Results

    Only 345 patients (5.98%) of the total number in the study sample (N = 5922) indicated that they ever participated in a clinical trial related to their cancer care. In the full cohort, 2175 (38.79%) were males, 3747 (61.21%) were females, 5510 (91.50%) were White, and 5876 (98.61%) were not Hispanic or Latino. Additional patient characteristics are given in Table 1. Most respondents (3169 [53.31%]) were between the ages of 40 and 64 years at the time of their cancer diagnosis.

    Table 2 shows the bivariate associations between the variables and clinical trial participation along with the results from the final multivariable model. Adolescents and young adults between 18 and 39 years and adults 65 years or older at the time of their cancer diagnosis had significantly lower odds of clinical trial participation (adjusted odds ratio, 0.38; 95% CI, 0.15-0.89 for 18- to 39-year-olds; adjusted odds ratio, 0.14; 95% CI, 0.06-0.35 for adults ≥65 years). Patients with hematologic malignant neoplasms were significantly more likely to participate compared with those with other cancer types (adjusted odds ratio, 3.72; 95% CI, 1.99-6.97).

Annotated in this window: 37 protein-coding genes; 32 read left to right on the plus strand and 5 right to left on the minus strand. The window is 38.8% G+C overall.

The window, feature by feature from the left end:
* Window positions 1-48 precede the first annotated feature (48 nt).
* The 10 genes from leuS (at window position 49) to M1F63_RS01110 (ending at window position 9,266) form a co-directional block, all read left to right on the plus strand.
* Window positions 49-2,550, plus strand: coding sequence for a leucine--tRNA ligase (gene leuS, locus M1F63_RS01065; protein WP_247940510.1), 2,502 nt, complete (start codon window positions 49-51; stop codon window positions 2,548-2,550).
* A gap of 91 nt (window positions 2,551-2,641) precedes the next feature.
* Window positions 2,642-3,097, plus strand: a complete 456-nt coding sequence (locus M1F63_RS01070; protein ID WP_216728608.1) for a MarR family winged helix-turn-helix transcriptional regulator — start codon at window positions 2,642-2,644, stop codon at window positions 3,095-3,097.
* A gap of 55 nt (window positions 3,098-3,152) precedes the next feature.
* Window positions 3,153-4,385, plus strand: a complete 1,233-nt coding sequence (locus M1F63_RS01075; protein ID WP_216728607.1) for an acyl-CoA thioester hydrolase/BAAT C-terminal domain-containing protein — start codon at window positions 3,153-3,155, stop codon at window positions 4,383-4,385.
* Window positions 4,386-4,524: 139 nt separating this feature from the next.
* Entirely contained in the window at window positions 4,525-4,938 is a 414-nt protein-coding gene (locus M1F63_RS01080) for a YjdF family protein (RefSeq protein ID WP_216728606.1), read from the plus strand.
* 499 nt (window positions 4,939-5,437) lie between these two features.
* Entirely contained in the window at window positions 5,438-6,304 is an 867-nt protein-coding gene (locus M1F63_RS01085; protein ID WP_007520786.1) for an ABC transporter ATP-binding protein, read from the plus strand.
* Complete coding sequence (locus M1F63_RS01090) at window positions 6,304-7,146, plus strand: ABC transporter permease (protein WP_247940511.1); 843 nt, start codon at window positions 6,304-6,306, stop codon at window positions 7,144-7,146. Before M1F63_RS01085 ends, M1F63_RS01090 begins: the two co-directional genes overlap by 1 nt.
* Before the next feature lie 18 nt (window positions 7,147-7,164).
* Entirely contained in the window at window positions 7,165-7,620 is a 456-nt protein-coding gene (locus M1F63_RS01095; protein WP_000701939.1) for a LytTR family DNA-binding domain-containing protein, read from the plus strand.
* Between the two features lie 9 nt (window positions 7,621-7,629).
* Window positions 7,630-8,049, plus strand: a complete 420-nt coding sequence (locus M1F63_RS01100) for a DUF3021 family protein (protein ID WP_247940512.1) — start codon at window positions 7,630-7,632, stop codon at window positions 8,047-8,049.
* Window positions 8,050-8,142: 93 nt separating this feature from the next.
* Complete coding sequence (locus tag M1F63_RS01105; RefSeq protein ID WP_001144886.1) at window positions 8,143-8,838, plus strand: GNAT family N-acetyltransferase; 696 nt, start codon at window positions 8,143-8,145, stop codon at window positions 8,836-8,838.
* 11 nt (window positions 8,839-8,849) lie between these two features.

Discussion

    This nationally representative analysis highlights the 2 age groups at great risk for unequal participation in cancer clinical trial: (1) adolescents and young adults and (2) older adults. Several limitations of this analysis must be addressed. First, it was not possible to ascertain if the study participants were eligible or invited to participate in clinical trials during their cancer treatment. Second, the sampling strategies used in the Behavioral Risk Factor Surveillance System may limit the generalizability of the study findings. Third, the cancer survivors included are predominantly long-term survivors and may not represent patients with more advanced cancer stages at diagnosis. The current clinical trial infrastructure must expand and modernize eligibility criteria for trials and continue to promote innovation in enrollment and retention among patients that mirror real-world clinical populations.6

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    Article Information

    Accepted for Publication: December 28, 2020.

    Published: February 18, 2021. doi:10.1001/jamanetworkopen.2020.37573

    Open Access: This is an open access article distributed under the terms of the CC-BY License. © 2021 Keim-Malpass J et al. JAMA Network Open.

    Corresponding Author: Jessica Keim-Malpass, RN, PhD, University of Virginia School of Nursing, PO Box 800782, Charlottesville, VA 22908 (Jlk2t@virginia.edu).

    Author Contributions: Both authors had full access to all of the data in the study and takes responsibility for the integrity of the data and the accuracy of the data analysis.

    Concept and design: Both authors.